Much has been written about Hashim Amla over the last 12 months, from his silky wrist work to his zen-like composure on the field. Amla’s 2012 was a humdinger – he racked up the runs like quicksilver, never losing his classy swagger.
And it looks as though the hype won’t slow down any time soon. Right now, the year isn’t even in full swing yet, and already long pieces of prose are being churned out about The Bearded One. And with good reason, Your Honour: in the three Tests he has played this year, he’s scored 287 runs at an average of 95.66, and he’s now become the number one batsman in the world in to the ICC player rankings. Amla also heads the top of the ODI batting rankings – which makes him the first player since Ricky Ponting in 2007 to achieve that feat.
He’s never one to boast, though. Speaking to the media, Amla humbly acknowledged the accolade.
“I am surprised and happy with my position as the number one ranked Test batsman. However, I’m also mindful that rankings change quite regularly,” said Amla.
The South African Test team has had an incredible 12 months. Their unbeaten streak now stretches 13 matches, and they have series wins in New Zealand, England and Australia under their belts, as well as a crushing win over the Black Caps on home soil. Amla believes that the team’s success over the last year is down to solid contributions from everybody in the side.
“It’s been a great year for our squad, and to be honest I still don’t think that I am the best batsman in our team. What has been most pleasing for us has been the all-round contribution from everyone in the squad that has been the main reason for our success over the last few years,” he explained.
Amla is right, of course. While there are still one or two uncertain spots in the team – such as the positions of Dean Elgar and Jacques Rudolph – the rest of the side has had an illustrious year. Dale Steyn is at a high point in his career, at the top of the bowling rankings, and Vernon Philander sits second, while Jacques Kallis tops the all-rounders list. Philander, mind you, also sits eighth on the list of all-rounders. AB de Villiers is fourth on the list of top 10 Test batsmen, and Morne Morkel is ninth on the bowlers’ list.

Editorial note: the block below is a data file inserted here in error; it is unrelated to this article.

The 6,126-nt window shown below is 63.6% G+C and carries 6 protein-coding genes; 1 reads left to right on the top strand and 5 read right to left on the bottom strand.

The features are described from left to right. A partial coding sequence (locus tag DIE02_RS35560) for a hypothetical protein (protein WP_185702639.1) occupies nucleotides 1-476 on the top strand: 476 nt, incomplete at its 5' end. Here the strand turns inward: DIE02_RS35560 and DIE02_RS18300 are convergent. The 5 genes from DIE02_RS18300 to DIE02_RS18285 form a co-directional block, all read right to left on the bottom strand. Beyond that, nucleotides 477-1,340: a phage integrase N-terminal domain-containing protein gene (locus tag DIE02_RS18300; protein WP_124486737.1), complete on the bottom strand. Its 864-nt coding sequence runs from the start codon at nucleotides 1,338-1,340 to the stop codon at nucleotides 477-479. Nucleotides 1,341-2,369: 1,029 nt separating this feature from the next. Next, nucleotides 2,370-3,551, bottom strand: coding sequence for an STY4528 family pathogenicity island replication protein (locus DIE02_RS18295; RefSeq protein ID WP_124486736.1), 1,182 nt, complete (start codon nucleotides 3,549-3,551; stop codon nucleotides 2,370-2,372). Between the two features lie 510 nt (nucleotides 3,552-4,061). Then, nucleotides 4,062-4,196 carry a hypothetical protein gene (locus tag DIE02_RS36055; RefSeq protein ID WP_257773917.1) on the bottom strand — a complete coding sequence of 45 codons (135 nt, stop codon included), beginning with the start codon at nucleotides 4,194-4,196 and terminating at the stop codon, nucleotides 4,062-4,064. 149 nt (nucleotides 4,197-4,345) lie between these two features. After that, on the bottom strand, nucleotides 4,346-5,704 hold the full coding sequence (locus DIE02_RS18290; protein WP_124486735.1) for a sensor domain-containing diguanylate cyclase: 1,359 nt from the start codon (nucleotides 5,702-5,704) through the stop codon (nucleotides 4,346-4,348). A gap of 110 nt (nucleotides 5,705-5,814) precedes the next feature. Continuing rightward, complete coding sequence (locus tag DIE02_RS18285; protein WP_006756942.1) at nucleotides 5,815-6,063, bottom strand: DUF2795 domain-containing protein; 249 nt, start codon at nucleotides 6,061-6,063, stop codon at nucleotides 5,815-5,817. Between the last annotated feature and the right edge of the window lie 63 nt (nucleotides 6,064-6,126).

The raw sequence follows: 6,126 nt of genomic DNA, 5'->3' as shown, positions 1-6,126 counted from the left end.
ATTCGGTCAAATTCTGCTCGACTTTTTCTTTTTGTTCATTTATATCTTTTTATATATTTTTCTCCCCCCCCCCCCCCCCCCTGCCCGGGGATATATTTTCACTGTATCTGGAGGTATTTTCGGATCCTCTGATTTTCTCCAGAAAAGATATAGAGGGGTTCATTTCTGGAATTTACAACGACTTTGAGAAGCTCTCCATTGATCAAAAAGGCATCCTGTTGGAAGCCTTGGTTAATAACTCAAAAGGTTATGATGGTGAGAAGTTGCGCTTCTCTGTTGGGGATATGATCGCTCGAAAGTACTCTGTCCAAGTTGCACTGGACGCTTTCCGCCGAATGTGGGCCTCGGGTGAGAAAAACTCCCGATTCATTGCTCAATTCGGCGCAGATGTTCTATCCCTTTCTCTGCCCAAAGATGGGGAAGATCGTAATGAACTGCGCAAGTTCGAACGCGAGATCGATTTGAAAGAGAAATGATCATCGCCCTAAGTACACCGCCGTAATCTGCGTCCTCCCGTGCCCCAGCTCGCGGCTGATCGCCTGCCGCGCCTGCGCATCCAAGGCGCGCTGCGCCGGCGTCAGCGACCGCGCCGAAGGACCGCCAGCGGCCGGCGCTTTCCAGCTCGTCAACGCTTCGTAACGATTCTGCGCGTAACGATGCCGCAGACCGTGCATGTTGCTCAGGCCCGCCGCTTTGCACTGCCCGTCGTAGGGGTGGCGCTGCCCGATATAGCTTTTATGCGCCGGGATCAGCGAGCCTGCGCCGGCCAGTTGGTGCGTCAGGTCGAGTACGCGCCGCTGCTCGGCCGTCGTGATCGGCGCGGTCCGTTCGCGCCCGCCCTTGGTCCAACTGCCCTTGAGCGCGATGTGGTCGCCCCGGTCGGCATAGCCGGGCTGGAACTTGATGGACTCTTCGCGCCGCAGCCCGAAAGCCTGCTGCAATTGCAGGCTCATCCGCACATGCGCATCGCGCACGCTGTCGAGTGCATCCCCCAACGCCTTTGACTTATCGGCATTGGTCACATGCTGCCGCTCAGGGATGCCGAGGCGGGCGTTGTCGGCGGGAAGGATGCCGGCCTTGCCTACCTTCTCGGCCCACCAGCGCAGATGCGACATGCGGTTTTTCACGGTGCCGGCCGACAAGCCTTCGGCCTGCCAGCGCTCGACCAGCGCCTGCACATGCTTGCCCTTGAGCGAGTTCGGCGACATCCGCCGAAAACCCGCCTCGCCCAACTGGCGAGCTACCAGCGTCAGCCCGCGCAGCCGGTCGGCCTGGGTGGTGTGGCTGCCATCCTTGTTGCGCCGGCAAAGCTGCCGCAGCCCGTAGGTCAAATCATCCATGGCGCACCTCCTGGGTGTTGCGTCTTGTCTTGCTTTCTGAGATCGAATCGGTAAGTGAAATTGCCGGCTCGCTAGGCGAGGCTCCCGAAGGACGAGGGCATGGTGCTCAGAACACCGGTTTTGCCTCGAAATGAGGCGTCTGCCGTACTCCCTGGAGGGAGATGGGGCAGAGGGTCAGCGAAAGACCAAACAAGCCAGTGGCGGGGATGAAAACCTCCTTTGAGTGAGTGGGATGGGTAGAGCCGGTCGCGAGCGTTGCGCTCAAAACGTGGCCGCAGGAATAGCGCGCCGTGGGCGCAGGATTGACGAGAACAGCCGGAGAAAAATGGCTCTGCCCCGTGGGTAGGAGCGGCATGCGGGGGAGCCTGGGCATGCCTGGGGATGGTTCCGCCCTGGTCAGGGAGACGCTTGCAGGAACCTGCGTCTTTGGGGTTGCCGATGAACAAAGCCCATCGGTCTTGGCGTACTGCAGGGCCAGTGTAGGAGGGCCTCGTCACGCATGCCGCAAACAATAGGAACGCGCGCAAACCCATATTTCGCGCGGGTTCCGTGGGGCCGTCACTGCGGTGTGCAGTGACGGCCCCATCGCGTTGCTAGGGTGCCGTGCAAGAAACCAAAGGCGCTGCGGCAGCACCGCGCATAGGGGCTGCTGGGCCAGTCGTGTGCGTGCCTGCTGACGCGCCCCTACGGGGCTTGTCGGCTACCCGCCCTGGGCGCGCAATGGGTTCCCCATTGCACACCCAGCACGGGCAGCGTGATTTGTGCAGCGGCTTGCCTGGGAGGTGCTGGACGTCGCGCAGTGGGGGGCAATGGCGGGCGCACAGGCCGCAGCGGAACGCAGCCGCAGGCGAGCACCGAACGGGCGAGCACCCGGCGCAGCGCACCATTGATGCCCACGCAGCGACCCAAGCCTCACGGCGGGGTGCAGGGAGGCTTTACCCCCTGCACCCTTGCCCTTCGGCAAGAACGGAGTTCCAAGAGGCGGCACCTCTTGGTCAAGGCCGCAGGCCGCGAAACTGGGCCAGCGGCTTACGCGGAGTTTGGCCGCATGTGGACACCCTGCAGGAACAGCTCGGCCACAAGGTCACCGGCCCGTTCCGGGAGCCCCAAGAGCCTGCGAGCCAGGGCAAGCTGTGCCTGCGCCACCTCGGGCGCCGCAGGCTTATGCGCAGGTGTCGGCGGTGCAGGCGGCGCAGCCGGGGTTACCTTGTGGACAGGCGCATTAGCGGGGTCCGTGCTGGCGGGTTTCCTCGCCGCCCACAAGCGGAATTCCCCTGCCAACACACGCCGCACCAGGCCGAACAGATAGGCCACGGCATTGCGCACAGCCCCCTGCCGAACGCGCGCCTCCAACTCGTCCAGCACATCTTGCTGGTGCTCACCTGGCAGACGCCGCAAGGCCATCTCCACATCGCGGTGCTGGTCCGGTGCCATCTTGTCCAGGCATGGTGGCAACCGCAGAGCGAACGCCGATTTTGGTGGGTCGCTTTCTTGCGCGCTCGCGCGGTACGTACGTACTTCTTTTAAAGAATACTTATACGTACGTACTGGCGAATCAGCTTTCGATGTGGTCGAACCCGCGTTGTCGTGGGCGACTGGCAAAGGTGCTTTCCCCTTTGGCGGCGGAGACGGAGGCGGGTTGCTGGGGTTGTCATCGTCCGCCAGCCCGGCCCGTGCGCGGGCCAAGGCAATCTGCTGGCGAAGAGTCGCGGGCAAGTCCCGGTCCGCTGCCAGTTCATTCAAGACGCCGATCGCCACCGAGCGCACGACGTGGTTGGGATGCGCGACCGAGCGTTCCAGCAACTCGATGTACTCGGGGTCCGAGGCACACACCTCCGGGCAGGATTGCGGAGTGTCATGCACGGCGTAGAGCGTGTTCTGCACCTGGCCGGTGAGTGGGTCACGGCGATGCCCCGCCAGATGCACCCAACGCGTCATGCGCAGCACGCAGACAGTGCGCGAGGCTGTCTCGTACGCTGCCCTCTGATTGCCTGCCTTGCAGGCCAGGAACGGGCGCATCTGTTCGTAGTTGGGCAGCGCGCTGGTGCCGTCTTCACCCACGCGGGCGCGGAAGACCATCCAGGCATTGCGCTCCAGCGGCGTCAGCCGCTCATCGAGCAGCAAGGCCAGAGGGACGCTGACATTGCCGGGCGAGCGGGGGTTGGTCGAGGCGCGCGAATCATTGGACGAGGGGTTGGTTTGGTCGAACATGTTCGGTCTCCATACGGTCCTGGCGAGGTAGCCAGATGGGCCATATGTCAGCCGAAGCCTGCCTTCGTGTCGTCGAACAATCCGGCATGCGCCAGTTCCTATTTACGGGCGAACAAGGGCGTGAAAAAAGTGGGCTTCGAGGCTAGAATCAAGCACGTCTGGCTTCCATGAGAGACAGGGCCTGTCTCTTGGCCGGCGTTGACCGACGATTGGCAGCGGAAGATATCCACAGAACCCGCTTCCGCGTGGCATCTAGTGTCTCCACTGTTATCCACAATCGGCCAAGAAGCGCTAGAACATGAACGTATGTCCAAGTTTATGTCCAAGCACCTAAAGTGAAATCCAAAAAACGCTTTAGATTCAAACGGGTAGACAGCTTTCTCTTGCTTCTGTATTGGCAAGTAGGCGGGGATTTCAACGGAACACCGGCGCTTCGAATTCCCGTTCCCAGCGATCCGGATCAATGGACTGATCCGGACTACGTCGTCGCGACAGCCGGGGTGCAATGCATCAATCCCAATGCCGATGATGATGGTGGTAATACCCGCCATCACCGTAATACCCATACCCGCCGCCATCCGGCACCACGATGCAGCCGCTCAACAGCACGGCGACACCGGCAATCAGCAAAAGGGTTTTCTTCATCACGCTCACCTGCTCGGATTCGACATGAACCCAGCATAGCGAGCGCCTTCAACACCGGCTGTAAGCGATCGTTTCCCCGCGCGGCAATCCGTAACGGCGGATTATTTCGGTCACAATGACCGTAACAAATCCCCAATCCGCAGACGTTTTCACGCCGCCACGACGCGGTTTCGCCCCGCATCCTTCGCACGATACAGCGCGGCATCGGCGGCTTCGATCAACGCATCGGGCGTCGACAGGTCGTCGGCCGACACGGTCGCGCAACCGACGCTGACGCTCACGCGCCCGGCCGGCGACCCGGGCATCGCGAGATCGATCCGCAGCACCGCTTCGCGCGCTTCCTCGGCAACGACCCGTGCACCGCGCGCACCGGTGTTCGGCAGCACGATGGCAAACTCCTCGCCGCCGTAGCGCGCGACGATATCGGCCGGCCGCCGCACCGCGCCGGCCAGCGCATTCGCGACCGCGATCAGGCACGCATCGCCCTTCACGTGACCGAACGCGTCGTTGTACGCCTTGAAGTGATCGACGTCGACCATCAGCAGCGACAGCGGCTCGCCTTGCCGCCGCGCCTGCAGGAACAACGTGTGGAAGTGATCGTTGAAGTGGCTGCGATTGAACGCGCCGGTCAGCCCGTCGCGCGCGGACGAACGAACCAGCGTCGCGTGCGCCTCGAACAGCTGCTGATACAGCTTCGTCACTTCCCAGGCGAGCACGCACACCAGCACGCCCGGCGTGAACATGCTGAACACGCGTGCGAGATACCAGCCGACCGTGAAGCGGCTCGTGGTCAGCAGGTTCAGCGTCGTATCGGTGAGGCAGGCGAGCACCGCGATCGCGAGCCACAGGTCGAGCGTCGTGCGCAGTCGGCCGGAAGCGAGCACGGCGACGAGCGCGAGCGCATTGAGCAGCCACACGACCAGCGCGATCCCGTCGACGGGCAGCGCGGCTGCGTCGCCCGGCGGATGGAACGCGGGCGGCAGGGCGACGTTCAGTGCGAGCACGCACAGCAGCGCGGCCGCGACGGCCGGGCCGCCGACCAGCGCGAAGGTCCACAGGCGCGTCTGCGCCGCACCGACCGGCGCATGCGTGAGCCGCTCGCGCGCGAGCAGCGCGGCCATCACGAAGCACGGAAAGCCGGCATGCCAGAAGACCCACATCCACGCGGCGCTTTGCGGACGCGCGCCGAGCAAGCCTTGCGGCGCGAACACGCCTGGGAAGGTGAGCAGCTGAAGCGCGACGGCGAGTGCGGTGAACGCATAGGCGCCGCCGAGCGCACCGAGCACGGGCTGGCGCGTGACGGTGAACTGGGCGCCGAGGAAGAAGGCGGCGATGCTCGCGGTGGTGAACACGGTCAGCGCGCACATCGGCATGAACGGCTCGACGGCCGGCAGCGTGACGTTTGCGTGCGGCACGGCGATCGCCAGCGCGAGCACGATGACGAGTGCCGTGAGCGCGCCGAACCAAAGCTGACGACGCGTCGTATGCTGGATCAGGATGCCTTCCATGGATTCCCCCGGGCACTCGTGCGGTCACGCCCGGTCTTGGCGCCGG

It’s a pretty impressive bunch of players who have done exceptionally well to harness their skills and crush their opposition mercilessly. There might have been a hiccup here and there, especially where complacency crept in, but thankfully for them, there has always been somebody in the side to salvage their cause and rescue the team when they need it most.
“Needless to say, it is always easier to be at the top of your game and successful when you are part of a winning team,” Amla added. “Dale and Jacques have been tireless workhorses for the Proteas and continue to consistently put in quality performances for our team. It is no wonder that they are at the top of the bowling and all-rounder rankings.”
With such a fierce line-up at their disposal and the team being in such good form, it’s perhaps a pity that South Africa’s Test schedule has been curtailed this season after Sri Lanka decided to postpone the Tests which were meant to be played later this year.
Instead of watching South Africa try to extract revenge for the last time they lost an away series, fans will have to settle for a limited overs series. Following that, the side will travel to the United Arab Emirates to play Pakistan in a two-Test series, and then host India for a three-match series and seven one-day internationals.
While it’s understandable – from a commercial perspective – that Tests cannot rule the schedule, it’s a pity that a generation blessed with such a great team will only get to watch them in action another six times this year.
The Future Tours Programme is, of course, planned and scheduled way in advance, but surely there’s room for a bit of nipping and tucking when a team finds themselves in a position of such glorious allure? One hopes. DM
Photo: South Africa’s Hashim Amla plays a shot during the second day of their first cricket test match against Pakistan in Johannesburg, February 2, 2013. REUTERS/Mike Hutchings
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